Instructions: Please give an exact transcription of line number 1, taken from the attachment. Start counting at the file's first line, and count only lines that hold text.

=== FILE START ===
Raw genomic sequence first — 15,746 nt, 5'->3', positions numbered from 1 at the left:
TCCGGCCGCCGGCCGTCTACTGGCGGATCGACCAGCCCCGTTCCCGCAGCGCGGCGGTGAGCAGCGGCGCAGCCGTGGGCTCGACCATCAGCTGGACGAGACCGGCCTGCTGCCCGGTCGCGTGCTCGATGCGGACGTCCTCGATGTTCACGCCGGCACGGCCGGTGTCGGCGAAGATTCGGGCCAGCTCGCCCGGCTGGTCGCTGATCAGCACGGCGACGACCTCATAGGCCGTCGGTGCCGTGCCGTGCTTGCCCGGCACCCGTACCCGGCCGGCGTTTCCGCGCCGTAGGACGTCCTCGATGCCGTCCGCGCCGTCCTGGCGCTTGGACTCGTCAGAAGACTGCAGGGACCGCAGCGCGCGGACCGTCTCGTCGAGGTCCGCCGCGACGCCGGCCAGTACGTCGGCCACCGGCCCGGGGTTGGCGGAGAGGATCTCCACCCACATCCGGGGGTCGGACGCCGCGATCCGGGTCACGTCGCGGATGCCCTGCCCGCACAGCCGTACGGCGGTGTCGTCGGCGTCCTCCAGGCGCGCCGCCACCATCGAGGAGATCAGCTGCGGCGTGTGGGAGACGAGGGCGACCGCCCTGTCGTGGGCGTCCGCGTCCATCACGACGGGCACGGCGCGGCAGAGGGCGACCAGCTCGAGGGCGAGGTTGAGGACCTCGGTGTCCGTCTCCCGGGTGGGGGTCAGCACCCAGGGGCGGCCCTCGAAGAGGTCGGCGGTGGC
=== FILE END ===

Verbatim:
Raw genomic sequence first — 15,746 nt, 5'->3', positions numbered from 1 at the left: